Images and actions portrayed both by the media and celebrities influence and teach viewers, whether they are subliminal or obvious. As America has become increasingly obsessed with celebrities over the past few decades, celebrities have begun doing progressively more outrageous things in order to gain attention. Today, celebrities are entering rehab left and right, having emotional breakdowns captured by paparazzi, and getting arrested for drinking and drugs. Americans have come to worship these celebrities, wanting to be just like them. When these celebrities act immorally, the severity of these actions is lessened and today's generation believes that they are completely acceptable. Contemporary media, and the celebrities that rule it, are responsible for teaching these negative morals and values, compared to the wholesome principles projected and taught to the 1950s generation.

Of course, there are a few exceptional celebrities who have set a great example for the current generation. For example, Bono, the leader singer of the famous band U2, has spearheaded and popularized the initiative (Product) Red. For every item associated with (Product) Red that is bought by consumers, a set amount of money is donated to the Global Fund, a charity that supplies health care to Africans who cannot afford it. Bono is setting a very positive example, teaching this generation selflessness, generosity, and the importance of being informed about worldly issues. Such positive examples are similar to what families in the 1950s preached to their children. Contemporary families need to encourage the generation of today to embrace such valuable morals and to reject the inferior behavior and ideology embraced by the corrupt celebrities.


Fashion and style is heavily dictated by the media and celebrities; one could even argue that they begin the trends more than the designers themselves. In the 1950s, an overall innocent image was projected by fashion. Long skirts with nipped waists and collared shirts were in style while exposed midriff and cleavage were eschewed. This taught the 1950s generation to dress with class and sophistication, to accept their natural figures, and to respect their bodies without exposing them; all morals superior to those taught by current fashion trends.


In contrast, contemporary celebrities can't seem to stop showing enough skin until they're on the cover of Playboy. The conservative style of dressing of the 1950s has long been established as dorky and outdated while miniskirts and low-cut tops have taken over the fashion world. This skimpy style of dressing has caused low self-esteem to be rampant in today's society, a mindset further instilled by the pressure to have the "perfect body". This mindset has also affected celebrities and society has seen them crumble to eating disorders in order to attain that body, instilling in this generation that anything is acceptable as long as you achieve the desired end result. Eating disorders affect more people today than they did in the 1950s, partly due to the influence of celebrities and the media. Health and happiness should be promoted by celebrities, like they were in the 1950s, not self-hatred and greed.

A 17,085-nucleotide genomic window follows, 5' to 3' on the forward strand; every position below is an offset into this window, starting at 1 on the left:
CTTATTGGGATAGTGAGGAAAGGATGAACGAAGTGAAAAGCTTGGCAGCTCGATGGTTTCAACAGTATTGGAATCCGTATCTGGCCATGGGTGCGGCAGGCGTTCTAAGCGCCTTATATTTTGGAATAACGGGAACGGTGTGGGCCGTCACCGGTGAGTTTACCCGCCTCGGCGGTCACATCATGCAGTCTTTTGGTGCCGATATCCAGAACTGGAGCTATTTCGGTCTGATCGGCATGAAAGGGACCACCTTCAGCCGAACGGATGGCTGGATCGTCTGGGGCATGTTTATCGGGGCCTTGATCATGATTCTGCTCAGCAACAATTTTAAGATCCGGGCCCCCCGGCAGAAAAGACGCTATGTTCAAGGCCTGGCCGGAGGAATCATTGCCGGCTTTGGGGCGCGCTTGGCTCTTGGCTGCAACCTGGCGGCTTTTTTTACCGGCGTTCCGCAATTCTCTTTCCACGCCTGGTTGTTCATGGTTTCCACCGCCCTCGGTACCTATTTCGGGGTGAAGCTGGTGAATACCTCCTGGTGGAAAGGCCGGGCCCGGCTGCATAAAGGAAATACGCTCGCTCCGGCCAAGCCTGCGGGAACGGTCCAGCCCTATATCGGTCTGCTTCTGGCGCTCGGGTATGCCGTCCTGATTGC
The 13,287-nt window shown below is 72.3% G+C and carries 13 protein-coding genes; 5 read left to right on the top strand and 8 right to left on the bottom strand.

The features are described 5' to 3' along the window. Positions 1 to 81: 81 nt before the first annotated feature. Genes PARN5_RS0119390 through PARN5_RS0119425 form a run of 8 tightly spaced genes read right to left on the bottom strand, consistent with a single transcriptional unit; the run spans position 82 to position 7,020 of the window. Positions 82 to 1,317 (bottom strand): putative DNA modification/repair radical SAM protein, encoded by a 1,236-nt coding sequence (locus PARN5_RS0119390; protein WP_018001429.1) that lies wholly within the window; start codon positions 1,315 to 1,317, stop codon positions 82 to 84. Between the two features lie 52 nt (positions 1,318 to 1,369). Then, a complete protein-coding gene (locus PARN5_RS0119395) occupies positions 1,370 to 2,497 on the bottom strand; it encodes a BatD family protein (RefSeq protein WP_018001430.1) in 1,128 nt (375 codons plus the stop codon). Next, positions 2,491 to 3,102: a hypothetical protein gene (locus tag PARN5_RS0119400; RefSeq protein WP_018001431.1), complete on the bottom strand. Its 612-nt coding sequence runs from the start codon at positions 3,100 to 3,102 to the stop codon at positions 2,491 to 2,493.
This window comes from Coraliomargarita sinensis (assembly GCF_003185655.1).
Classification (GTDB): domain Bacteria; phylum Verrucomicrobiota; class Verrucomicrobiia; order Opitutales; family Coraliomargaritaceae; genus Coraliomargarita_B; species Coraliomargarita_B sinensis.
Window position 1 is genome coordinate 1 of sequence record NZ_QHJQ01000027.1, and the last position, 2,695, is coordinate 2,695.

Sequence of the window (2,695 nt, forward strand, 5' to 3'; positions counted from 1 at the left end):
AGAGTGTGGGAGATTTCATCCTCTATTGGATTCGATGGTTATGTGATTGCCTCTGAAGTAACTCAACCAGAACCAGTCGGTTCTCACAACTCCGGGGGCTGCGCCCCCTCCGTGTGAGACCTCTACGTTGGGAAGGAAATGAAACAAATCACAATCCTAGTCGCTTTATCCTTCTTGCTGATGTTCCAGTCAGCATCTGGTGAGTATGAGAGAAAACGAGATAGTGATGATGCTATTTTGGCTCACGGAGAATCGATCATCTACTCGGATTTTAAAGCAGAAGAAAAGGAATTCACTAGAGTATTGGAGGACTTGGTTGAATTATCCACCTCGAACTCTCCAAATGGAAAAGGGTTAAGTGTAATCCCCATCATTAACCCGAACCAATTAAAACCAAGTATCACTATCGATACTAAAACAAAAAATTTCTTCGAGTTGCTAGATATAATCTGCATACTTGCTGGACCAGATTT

The media's influence on contemporary society has led us to yearn for riches and the privilege to spend superfluously. In the 1950s, frugality and conservative spending was valued and happiness was desired more than riches. The incomes of celebrities were not often discussed in the 1950s, nor were their excessive purchases. Of course, there were a few celebrities who spent their income in extreme, unnecessary ways, but that act was not the norm. Stars were celebrated for their talents and contributions to the community, not their possessions. This taught the 1950s generation that happiness was more important than wealth, a healthier value than what the celebrities of today teach.

Nowadays, gossip magazines chart exactly how much a celebrity made on a movie or from an album, spent on a house or an engagement ring, and even how much they spend on Christmas gifts. Our society not only is obsessed with the celebrities themselves, but also with their bank accounts. Through this worship, we have been taught to believe that being rich trumps being a good person, that wealth is paramount to happiness. This value, taught by the media in today's society, is completely inferior to what was taught by families in the 1950s.


Technology and the media will always play a huge role in society: delivering entertainment, creating national idols, and teaching morals and values to new generations. In the 1950s, the majority of morals and values were endowed to children from family members, preserving the integrity and pureness of those beliefs. Nowadays, the family unit has been dethroned, being replaced by the media, especially television, and the celebrities within it. Children are taught morals and values through their exposure to the media, rather than through family, causing an inconsistency in ideas over generations. Ideology and actions that were once taboo in the 1950s are now tolerable in everyday life, due to the fact that this generation has been taught by the media that they are acceptable. With each new generation, the morals and values that are taught seem to be continuously more corrupt that those before them, leading to an increasingly wild and demoralized society that follows.